15/10/2013 14:01 BST | Updated 15/12/2013 05:12 GMT

Royal Mail Shares Keep Soaring In Full Trading On Stock Market

People walk past a postbox in central London, Wednesday, July 10, 2013. The British government will lay out plans to privatize the Royal Mail in a 3 billion pounds ($4.5 billion) share offering that will see tens of thousands of workers get a stake in the company. The Communications Workers Union is opposed to the privatization amid fears that it will lead to job losses and lower wage increases. (AP Photo/Lefteris Pitarakis)

Royal Mail delivered more strong gains for shareholders today as formal trading started on the London Stock Exchange.

Shares gained another 15p, or 3%, making them almost 50% more valuable than the Government's price tag last week.

Today's share surge is likely to spark further anger about public assets being sold too cheaply. MPs on the Business Select Committee are poised to probe the flotation and could call in investment bankers who helped price the shares.


In the first day of dealing for many of the 690,000 small investors who bought stock in the highest-profile privatisation for years, shares were up to 490p to value Royal Mail at £4.9 billion.

The soaring share price compares with the 330p they were sold for by the Government on Thursday, which valued the group at £3.3 billion.

While shares have been traded informally since Friday when conditional trading began, today is the first day of unconditional dealing in Royal Mail stock.

Tomorrow will see the result of a strike ballot by postal workers in the Communication Workers Union (CWU) over issues linked to privatisation.

CWU members are expected to back industrial action, with any strike set to be held on or after October 23 - the run-up to the busy Christmas period.

About 150,000 postal workers are sitting on stakes worth around £3,260 each, after staff were handed 10% of the company, although they cannot cash them in for three years.

Royal Mail chief executive Moya Greene opened trading at the London Stock Exchange today. She she was joined by Business Minister Michael Fallon and Treasury Chief Secretary Danny Alexander.

She said: "This marks the exciting next phase in our company's long and proud history. With the support of our new shareholders, we are in a strong position to move forward, to compete effectively across our markets and to grow our business.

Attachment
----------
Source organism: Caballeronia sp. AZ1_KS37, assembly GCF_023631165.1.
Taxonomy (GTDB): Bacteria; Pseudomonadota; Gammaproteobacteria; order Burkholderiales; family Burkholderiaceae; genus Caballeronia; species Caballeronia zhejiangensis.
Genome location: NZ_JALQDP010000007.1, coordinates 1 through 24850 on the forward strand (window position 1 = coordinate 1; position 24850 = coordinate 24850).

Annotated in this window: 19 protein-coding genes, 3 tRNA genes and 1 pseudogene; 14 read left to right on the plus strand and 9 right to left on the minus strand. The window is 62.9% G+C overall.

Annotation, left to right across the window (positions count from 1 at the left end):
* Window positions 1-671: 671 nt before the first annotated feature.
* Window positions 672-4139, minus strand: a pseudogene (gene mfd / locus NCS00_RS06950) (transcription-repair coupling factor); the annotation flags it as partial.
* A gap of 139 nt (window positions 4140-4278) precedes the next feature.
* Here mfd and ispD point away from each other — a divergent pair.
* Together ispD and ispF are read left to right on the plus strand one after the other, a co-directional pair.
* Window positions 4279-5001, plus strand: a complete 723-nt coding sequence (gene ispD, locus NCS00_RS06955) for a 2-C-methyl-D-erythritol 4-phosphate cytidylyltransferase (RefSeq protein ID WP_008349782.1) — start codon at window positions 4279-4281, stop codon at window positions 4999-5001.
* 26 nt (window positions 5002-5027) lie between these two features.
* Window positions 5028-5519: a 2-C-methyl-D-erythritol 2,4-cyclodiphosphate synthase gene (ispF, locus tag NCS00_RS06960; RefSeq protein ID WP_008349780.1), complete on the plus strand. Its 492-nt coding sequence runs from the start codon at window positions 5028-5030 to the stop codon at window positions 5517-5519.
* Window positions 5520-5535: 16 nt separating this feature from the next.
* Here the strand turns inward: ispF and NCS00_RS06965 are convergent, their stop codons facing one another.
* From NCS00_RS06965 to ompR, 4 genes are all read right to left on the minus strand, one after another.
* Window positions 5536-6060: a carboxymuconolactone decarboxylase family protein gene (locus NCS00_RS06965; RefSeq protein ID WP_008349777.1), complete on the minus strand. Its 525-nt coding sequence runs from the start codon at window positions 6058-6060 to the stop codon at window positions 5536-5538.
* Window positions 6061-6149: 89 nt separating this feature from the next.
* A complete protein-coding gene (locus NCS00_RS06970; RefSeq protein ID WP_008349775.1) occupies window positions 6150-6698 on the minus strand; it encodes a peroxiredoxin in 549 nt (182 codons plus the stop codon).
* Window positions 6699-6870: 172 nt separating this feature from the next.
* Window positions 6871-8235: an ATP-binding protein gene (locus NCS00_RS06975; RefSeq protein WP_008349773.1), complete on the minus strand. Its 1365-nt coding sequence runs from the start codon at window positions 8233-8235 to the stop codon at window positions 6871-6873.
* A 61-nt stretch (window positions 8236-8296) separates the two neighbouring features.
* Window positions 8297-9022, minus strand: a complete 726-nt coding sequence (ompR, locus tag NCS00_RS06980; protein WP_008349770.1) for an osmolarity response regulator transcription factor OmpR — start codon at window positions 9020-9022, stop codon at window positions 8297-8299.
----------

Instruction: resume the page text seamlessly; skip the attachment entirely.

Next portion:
"Royal Mail will continue to be an essential part of the fabric of the UK, providing the universal postal service that is cherished by the 29 million households and businesses across the country that we serve."

The shares touched a high of 490.7p at one point today amid continued strong demand.

At the current price, the company looks a likely candidate for the FTSE 100 Index of Britain's biggest listed companies, with entry expected in the December reshuffle. This would draw in FTSE 100 tracker funds, which follow the performance of the top tier.

The Government's retail offer to small investors was seven times oversubscribed, while demand from big institutions ranging from pension funds to hedge funds exceeded the allocation by 20 times.

Dave Ward, CWU deputy general secretary, said: "The Royal Mail share price has soared further today, bringing more proof that the company was undervalued by the Government's City mates.

"The taxpayer has lost over £1 billion already in this bungled fire sale of a cherished national institution. Postal workers cannot trade their shares for three years and they are far more concerned about their jobs than the share price.

"We're confident our members will return a yes vote in tomorrow's ballot result for strike action, strengthening our position to secure a deal on protecting jobs, services and terms and conditions in the company.

"The share price increase is making profits for wealthy private investors and faceless institutions - it's not bringing any money into Royal Mail. The investment argument is a clear myth."

"We will not accept people maximising individual profit on the back of minimising the value, terms and conditions of postal workers."

"We're determined this privatisation will not lead to the kind of job losses and downward pressure on pay and conditions we've seen in other industries and we're seeking a legally-binding agreement to protect jobs."

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